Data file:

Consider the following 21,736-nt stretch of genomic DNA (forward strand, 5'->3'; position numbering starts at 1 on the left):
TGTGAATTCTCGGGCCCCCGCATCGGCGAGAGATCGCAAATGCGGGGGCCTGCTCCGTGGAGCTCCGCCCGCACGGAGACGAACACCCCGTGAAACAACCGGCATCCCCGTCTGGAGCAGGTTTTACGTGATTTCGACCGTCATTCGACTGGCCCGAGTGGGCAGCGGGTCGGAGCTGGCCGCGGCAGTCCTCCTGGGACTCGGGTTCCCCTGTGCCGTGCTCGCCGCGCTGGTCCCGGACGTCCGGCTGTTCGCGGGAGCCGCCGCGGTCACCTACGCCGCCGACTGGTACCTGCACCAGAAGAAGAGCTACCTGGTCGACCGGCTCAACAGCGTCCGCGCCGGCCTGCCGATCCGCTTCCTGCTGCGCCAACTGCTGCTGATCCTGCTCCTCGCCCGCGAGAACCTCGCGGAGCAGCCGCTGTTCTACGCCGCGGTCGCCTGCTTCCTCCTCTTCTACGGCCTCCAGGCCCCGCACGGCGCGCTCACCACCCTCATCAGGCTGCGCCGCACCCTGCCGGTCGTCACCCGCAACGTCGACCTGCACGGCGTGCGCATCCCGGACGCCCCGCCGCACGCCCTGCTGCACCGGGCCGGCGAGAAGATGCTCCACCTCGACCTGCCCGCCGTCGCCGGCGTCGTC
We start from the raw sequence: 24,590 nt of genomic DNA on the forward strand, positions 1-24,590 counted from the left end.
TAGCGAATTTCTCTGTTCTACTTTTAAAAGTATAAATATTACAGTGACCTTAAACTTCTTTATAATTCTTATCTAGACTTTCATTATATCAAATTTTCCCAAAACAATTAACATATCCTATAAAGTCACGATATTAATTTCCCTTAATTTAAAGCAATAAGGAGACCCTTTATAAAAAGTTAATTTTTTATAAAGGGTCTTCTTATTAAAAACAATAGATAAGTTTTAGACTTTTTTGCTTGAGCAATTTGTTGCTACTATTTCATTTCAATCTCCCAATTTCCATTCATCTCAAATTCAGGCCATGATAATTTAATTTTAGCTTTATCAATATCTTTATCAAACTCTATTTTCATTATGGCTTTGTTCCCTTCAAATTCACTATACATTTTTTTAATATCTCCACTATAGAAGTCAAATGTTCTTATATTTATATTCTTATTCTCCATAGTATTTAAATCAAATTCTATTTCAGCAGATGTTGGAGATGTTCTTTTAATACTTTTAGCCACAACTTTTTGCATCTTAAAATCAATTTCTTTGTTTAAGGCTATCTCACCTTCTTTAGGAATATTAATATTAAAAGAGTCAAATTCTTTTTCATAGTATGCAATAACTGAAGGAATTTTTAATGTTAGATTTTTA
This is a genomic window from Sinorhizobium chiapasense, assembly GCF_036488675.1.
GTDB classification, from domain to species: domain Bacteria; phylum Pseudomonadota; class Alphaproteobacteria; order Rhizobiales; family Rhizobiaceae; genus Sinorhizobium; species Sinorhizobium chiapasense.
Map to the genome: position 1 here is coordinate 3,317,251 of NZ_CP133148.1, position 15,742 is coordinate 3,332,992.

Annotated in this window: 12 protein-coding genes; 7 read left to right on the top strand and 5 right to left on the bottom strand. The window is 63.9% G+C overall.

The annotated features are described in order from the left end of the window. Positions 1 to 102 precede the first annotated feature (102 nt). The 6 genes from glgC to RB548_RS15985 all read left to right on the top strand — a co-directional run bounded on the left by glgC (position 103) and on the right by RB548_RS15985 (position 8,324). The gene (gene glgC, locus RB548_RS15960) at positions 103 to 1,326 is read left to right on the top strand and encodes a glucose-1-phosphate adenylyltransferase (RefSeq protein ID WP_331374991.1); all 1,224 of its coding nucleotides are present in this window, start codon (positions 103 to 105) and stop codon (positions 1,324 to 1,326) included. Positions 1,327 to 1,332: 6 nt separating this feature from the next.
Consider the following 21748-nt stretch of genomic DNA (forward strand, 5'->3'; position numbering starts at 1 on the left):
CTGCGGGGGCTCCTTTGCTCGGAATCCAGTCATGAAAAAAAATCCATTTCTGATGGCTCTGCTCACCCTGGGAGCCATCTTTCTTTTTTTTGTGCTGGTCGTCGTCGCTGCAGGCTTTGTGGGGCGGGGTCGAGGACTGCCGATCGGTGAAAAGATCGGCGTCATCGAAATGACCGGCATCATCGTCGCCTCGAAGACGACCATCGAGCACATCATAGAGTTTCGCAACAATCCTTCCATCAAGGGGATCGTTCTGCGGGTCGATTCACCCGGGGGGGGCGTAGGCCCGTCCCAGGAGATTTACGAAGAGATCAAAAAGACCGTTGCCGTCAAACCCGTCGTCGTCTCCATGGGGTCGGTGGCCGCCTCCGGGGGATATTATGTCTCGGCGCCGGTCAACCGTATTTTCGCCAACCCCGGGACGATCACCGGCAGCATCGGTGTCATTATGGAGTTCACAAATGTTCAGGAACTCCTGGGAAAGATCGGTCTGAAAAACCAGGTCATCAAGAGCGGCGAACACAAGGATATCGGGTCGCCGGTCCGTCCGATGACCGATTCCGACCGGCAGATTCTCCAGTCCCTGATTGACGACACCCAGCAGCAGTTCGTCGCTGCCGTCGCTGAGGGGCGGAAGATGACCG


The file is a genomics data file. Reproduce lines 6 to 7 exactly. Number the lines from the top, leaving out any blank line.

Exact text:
GTDB classification, from domain to species: domain Bacteria; phylum Pseudomonadota; class Alphaproteobacteria; order Rhizobiales; family Rhizobiaceae; genus Sinorhizobium; species Sinorhizobium chiapasense.
Map to the genome: position 1 here is coordinate 3,317,251 of NZ_CP133148.1, position 15,742 is coordinate 3,332,992.